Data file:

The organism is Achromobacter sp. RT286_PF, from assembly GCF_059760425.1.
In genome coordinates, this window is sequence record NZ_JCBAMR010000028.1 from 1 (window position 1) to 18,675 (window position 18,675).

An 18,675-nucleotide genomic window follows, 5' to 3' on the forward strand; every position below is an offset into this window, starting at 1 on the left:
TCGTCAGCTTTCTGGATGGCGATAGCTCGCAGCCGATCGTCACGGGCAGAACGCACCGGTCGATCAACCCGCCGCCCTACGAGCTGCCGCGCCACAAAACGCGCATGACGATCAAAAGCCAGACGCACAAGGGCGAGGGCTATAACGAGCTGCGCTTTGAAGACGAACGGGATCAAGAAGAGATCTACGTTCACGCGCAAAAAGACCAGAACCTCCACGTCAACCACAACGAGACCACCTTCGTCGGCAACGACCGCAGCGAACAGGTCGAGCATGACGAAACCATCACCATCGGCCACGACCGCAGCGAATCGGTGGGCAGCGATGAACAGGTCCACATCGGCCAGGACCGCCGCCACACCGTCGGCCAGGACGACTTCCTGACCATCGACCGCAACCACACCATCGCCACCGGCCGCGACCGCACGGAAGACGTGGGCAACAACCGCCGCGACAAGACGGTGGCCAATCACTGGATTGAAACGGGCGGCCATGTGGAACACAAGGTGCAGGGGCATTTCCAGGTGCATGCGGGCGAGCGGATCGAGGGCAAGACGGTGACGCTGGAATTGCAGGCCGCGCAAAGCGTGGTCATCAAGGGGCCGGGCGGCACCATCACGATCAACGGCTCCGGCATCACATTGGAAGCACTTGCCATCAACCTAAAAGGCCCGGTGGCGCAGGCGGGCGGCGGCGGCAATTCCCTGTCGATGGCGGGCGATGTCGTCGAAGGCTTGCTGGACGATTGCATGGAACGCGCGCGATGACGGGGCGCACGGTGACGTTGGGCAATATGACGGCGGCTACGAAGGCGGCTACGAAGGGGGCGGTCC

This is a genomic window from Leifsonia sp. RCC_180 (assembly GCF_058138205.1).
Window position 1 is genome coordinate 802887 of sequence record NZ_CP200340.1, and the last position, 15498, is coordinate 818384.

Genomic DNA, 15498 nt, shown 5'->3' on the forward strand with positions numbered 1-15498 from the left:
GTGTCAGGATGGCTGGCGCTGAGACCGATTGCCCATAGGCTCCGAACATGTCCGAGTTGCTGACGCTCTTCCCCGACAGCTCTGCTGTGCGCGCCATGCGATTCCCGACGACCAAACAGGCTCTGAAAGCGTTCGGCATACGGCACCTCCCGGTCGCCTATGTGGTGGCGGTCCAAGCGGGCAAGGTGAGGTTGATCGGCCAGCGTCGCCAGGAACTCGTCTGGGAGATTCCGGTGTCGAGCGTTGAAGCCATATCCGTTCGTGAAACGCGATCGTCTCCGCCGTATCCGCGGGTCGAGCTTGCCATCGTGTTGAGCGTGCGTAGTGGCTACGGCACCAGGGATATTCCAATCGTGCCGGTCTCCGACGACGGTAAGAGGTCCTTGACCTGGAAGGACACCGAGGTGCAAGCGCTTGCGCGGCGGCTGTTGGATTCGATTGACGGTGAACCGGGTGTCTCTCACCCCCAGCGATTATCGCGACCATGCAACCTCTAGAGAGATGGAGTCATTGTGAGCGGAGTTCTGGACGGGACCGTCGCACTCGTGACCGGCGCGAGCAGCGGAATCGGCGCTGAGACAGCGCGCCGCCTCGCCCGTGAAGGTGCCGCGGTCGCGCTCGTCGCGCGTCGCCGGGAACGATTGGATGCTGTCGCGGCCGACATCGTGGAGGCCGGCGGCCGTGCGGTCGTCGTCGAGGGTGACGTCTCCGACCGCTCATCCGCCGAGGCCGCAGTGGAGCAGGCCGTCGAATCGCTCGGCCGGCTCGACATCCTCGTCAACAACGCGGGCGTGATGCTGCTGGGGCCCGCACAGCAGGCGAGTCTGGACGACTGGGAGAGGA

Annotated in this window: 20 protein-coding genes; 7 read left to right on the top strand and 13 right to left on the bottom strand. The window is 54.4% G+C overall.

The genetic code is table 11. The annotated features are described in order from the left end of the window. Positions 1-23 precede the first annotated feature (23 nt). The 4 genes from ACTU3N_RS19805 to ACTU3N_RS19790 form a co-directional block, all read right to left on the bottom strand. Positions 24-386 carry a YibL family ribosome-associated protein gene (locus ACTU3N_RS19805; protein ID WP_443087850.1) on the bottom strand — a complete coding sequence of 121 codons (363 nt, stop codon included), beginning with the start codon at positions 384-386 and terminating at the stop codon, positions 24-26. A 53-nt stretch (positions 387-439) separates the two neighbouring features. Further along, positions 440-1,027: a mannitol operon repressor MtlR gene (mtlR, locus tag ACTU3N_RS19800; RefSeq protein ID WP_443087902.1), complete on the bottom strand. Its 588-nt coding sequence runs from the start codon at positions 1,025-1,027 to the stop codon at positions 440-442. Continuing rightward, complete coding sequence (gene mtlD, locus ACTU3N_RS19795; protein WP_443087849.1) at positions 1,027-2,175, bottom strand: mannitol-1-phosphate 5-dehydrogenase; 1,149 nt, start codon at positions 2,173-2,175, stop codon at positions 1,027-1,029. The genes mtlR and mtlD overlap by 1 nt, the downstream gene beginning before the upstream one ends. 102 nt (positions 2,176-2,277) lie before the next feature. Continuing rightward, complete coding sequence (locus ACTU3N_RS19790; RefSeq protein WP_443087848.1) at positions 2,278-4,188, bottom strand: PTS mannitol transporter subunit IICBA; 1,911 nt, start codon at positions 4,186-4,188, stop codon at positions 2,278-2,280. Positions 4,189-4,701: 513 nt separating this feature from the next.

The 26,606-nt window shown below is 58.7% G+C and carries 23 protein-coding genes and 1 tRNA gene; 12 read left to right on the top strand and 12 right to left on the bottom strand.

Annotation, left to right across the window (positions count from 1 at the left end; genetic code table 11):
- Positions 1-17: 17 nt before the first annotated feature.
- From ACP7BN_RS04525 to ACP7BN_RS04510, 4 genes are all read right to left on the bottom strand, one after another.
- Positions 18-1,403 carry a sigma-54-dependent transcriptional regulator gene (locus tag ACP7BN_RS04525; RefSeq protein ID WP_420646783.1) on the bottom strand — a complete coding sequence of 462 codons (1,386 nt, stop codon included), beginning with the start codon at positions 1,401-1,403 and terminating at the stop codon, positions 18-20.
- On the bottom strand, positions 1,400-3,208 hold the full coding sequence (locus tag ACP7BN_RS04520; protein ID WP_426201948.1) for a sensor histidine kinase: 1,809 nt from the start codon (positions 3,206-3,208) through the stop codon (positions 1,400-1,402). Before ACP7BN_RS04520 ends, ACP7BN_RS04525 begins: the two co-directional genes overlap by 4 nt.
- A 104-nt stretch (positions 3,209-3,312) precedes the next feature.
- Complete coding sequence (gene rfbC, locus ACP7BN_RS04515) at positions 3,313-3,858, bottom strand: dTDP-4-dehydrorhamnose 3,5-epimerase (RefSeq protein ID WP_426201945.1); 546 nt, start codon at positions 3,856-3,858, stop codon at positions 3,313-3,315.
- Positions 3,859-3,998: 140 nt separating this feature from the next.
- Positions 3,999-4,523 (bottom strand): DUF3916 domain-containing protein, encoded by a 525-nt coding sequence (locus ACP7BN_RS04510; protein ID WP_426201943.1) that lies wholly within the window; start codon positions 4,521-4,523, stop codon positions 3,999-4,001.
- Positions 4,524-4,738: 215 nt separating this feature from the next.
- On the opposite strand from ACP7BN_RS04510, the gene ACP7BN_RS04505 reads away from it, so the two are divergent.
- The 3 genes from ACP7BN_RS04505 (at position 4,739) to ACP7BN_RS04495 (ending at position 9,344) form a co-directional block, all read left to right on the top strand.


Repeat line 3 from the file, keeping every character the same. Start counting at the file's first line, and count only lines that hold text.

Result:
An 18,675-nucleotide genomic window follows, 5' to 3' on the forward strand; every position below is an offset into this window, starting at 1 on the left: